CASE NR 2
Karin and her parents came to us when Karin was only a couple of months old.† They knew that Karin had a visual impairment, but they did not know the reason.† She did not have a diagnosis.† Karinís motor behaviour was retarded, too.† Her parents were very worried, tired and sad when they first came to us.† During the first months we met them very frequently, we had many and long sessions.† We went through the same questions over and over again.† Why did this happen to them?† How is it possible to live with a child with several disabilities?† Is it OK to have ĒnegativeĒ feelings?†
After some time Karinís parents had obtained enough strength and balance to be able to go on with their lives.† They seemed to have reached a point where they could accept that their daughter had these problems and where they were able to meet with her needs.
At that time they started to take a closer look at Karinís retarded motor behaviour and found that she also had another very serious impairment.† In Stockholm there are various supporting teams who work with all kinds of disabilities (?).† As our team only works with children with visual impairment it was important that the different supporting teams cooperated closely with each other.† Those other supporting teams (called habilitating centres) consist of several types of professionals: psychologist, counsellor, special education teacher, speech therapist, physiotherapist, occupational therapist (?).† Karinís parents had already established a contact with us, a psychologist and a counsellor.† We suggested that they continue to see us and that the other habilitating centres provide the other professionals needed. Arrangements were made according to our proposal and still, after four years, it goes on that way.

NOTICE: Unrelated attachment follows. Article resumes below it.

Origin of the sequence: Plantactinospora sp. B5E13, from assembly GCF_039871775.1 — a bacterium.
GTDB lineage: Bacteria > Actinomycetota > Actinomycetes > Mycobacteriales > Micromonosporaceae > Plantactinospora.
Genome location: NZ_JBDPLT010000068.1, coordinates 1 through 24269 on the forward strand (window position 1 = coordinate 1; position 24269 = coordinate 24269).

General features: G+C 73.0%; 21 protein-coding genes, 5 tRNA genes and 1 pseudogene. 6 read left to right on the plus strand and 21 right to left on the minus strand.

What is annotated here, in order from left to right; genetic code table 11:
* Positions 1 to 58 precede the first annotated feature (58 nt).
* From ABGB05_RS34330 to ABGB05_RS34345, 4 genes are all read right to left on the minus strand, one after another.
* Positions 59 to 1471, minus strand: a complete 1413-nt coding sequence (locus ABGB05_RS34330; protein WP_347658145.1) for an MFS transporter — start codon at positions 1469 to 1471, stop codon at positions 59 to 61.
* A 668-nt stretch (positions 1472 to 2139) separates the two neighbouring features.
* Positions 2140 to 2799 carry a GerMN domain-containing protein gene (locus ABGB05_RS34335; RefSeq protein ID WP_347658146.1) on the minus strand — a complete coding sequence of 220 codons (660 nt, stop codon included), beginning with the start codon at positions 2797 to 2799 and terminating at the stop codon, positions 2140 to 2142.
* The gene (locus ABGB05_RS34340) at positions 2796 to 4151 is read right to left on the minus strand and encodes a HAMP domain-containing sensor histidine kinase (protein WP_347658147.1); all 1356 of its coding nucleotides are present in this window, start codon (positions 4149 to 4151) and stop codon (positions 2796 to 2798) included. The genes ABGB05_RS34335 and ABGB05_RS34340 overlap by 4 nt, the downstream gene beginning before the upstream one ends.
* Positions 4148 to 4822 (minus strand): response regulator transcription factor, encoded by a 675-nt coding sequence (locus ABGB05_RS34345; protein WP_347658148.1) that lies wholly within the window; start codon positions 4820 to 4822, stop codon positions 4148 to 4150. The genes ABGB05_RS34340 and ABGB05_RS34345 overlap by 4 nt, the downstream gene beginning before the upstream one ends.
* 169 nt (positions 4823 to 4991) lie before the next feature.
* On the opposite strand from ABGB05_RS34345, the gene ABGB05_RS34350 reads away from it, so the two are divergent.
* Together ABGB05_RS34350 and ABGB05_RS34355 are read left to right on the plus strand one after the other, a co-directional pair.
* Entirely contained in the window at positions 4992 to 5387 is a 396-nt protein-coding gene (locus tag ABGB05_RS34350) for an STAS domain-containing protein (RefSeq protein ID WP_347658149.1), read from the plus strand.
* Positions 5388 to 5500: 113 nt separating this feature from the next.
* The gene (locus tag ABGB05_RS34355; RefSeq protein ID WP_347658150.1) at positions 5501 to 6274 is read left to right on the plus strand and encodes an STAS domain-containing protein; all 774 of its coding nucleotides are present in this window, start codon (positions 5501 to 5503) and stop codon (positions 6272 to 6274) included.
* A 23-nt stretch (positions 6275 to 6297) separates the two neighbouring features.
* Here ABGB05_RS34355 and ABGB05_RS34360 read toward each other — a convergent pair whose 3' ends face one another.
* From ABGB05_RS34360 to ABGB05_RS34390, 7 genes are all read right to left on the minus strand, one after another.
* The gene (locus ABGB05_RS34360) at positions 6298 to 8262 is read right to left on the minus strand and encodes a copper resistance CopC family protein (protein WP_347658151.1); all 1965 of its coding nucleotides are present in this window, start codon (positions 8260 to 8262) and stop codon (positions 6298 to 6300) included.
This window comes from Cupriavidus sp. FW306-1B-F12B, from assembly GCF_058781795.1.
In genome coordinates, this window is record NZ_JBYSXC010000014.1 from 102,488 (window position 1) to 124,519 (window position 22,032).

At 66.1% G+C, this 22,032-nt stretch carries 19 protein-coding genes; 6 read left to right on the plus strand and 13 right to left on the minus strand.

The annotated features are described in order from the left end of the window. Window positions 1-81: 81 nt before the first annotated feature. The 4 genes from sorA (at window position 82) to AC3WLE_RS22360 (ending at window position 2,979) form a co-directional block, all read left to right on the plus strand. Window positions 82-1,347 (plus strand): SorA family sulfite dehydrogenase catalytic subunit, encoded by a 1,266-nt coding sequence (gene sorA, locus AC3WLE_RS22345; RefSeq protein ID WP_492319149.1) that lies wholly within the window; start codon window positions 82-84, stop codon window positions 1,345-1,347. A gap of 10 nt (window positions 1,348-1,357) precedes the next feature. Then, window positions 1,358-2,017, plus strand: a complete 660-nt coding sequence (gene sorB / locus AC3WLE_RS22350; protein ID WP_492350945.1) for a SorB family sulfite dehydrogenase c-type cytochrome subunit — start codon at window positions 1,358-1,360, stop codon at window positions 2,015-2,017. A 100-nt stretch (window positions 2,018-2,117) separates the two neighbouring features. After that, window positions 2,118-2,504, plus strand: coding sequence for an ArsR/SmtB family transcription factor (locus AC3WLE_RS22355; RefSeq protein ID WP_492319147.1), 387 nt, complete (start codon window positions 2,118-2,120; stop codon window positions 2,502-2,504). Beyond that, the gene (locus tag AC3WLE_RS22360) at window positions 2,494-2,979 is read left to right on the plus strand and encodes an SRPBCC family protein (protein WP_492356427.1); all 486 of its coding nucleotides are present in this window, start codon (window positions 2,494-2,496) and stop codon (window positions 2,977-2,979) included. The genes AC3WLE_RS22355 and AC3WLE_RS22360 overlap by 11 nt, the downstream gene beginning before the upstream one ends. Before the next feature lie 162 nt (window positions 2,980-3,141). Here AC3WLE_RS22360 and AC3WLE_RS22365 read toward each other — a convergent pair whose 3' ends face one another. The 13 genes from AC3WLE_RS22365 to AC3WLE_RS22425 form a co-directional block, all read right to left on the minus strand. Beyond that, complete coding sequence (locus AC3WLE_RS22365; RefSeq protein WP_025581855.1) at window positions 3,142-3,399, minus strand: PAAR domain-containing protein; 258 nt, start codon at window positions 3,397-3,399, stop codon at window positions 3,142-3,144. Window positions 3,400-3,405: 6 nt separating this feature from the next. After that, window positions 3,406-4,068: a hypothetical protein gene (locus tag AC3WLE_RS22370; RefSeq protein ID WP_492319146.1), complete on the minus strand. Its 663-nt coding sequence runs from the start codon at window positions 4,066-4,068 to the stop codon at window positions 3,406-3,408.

We have arranged meetings together with the other supporting teams.†† Support for visually impaired children in Sweden, and even in Stockholm, as we have already mentioned, is divided between many different authorities.† We invite all the parties concerned to these meetings.
When Karin started at a day-care centre we also invited her assistant.
Once the ophthalmologist participated in a meeting, informing about Karinís very unusual diagnosis and on another occasion the habilitating doctor informed about her muscle and brain-damage.
Consequently there are often quite a large number of people taking part in the meetings concerning Karin, but her parents donít mind at all.† They appreciate that so many people care about their daughter.
When you coordinate the different authorities this way you provide a complete supporting net work for the family.† The alternative would have been that the parents had to go from one place to the other and carry the information from one meeting to another.
We asked Karinís parents if they found it difficult to have so many people present at the meetings.† Her father answered very pensively: ĒNo, on the contrary.† It would be terrible for us if all these people did not exist.† That would be a very difficult situation for us.
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